One of the amazing people that does this on a consistent basis is one of our volunteers, Heidi Sliwinski. Heidi and her husband Tom are two of our most frequent fosterers. I asked Heidi how she does it year after year and this is what she had to say:I have had more [foster ferrets] than I can count over the years. We have 6 fosters at home right now, in three separate play groups. Oz is by himself because he prefers that. He has adrenal disease and insulinoma. We fostered him 3 ½ years ago, and he is now over 7 years old. He has the energy of a youngster and is naked. Yuppy was originally from a group of three, and he is now 6 ½ years old with insulinoma. We have had him for 2 years. His friend is Tootsie who is 4 years old, has adrenal disease and has been with us for a year. Sponge is 8 years old and came into the shelter in pain with a broken leg that was never taken care of and didn’t heal properly. He drags it behind him but is able to get around. He is on a high dose of 5mg/ml prednisone for insulinoma and has an enlarged spleen. His best friend is Bella, who is a tiny white girl about 6 ½ years old. She has adrenal disease and adores him. You will always find the two of them together. We have had them for a few months. Last but not least is Suzy who is the tiniest ferret we have ever had. She is 6 years old and anemic. She doesn’t do much of anything anymore but is such a cutie.I can’t imagine my life without fostering. I feel so good being able to give the ones in most need a happy, safe environment to be in. None of them deserve to be in a shelter. They need love and exercise. It makes a huge difference in how long they will live and how well they stay. I have brought fosters home thinking they would die soon and a year later they are doing better than ever. I have also brought ferrets home and they have died in 24 hours, days, or weeks later. This doesn’t come as a surprise to me; I am well aware of what will happen when I take home a really sick ferret. The good part of that is: they did not die at the shelter. They died in a loving home, sometimes in my arms, and I’m always glad I had the chance to love them. Not everyone can do or say that. Like any ferret, their time in our lives is always too short. I want to give them a chance. Don’t they deserve that? I’ve never regretted any of them.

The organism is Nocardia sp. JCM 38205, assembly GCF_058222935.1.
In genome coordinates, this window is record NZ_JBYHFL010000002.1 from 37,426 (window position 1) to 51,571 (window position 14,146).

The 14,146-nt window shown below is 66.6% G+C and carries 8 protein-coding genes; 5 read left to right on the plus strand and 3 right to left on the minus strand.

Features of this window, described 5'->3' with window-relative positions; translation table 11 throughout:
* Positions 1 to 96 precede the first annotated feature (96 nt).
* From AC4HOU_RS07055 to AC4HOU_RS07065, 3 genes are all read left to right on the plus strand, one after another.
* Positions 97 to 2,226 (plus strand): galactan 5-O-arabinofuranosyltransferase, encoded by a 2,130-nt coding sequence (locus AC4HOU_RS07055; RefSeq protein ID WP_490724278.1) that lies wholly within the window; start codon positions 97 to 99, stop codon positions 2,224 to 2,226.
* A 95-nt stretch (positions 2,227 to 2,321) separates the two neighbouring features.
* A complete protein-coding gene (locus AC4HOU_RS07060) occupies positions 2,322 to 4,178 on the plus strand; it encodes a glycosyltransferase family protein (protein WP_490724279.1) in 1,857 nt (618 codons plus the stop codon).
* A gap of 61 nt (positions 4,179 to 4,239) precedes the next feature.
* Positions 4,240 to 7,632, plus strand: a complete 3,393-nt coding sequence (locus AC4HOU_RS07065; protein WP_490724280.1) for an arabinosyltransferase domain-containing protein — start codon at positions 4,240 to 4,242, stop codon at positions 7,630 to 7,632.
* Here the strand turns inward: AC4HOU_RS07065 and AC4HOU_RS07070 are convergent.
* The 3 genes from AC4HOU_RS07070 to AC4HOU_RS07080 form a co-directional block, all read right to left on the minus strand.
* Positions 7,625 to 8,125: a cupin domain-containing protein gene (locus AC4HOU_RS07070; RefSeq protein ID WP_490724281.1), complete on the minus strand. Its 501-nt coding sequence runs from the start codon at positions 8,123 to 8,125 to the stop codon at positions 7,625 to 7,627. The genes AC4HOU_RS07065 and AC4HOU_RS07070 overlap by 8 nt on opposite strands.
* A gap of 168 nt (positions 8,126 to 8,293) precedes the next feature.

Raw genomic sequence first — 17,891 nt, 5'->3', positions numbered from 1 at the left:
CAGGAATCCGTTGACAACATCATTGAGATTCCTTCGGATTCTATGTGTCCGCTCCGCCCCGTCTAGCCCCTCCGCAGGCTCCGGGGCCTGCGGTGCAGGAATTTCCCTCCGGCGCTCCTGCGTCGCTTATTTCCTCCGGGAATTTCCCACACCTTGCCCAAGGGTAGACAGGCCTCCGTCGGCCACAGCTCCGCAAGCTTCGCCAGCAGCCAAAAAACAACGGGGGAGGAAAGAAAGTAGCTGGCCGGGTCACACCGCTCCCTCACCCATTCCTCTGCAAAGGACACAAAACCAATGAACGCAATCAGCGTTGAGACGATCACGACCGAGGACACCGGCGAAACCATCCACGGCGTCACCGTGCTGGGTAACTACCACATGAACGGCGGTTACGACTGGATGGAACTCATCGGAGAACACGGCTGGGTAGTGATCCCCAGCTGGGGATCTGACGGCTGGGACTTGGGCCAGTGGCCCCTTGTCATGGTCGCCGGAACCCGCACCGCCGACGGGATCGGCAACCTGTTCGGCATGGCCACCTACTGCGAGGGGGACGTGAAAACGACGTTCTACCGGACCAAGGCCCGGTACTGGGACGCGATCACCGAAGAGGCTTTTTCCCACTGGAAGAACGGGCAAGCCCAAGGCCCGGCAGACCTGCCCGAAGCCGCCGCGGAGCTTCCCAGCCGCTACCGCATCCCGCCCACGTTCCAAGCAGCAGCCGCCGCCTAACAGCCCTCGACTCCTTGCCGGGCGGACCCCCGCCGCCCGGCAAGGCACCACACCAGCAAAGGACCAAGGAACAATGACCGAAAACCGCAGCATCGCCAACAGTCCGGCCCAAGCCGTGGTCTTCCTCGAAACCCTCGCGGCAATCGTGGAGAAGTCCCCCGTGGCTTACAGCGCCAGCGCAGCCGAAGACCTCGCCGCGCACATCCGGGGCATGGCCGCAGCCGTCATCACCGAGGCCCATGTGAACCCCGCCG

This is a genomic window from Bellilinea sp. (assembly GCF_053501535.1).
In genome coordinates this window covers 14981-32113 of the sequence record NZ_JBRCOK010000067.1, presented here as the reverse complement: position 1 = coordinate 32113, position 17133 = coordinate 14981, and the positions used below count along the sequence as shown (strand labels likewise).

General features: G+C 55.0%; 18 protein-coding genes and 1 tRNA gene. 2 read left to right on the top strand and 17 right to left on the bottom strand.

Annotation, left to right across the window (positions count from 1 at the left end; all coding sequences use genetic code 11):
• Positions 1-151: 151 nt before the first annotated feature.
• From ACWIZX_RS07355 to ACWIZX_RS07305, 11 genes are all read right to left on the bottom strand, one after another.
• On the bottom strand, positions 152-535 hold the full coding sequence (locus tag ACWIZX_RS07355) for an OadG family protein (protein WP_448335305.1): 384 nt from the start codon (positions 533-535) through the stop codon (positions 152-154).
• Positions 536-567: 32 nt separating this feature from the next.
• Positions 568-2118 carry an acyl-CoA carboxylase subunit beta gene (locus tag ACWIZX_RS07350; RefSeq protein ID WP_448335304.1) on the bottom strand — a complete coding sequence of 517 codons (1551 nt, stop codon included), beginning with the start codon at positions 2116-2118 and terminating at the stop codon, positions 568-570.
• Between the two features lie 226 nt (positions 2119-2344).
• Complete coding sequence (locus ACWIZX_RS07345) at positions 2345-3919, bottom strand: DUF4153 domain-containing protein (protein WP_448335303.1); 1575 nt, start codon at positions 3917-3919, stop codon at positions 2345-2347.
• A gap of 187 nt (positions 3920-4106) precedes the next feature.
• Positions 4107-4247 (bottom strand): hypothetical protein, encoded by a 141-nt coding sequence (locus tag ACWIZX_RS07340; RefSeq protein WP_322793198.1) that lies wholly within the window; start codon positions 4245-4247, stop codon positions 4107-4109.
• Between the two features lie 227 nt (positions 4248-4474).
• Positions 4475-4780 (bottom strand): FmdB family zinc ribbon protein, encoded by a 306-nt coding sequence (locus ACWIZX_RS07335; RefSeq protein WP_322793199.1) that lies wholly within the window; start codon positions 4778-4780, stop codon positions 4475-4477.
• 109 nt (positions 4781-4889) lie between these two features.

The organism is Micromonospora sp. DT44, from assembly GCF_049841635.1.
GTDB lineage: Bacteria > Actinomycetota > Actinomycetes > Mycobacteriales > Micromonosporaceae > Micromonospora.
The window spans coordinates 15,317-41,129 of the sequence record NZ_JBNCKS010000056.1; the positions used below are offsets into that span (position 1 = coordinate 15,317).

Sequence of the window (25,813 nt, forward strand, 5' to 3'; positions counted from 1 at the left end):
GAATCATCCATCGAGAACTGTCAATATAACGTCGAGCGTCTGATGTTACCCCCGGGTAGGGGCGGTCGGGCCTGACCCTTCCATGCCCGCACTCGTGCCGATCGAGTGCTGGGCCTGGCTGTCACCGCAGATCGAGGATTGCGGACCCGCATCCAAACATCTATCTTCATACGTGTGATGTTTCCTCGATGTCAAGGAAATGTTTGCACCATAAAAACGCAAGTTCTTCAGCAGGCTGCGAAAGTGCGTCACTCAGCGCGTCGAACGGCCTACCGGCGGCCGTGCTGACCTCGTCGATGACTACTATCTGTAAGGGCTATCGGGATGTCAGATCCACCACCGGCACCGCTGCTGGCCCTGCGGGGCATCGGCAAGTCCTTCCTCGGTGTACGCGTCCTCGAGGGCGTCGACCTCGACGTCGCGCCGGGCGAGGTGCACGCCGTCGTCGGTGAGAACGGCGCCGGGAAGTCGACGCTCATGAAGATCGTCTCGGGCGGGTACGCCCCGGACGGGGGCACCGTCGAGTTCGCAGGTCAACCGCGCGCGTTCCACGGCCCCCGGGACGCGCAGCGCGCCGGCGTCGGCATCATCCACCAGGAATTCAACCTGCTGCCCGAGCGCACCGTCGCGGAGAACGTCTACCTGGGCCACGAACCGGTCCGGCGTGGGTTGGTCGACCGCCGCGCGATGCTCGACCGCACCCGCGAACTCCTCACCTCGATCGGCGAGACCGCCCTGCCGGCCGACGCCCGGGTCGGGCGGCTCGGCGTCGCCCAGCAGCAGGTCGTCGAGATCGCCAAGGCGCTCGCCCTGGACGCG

If you are interested in joining our foster program, you can find the requirements on our website, or you can call the shelter at 708-442-8650 and ask to speak to a manager.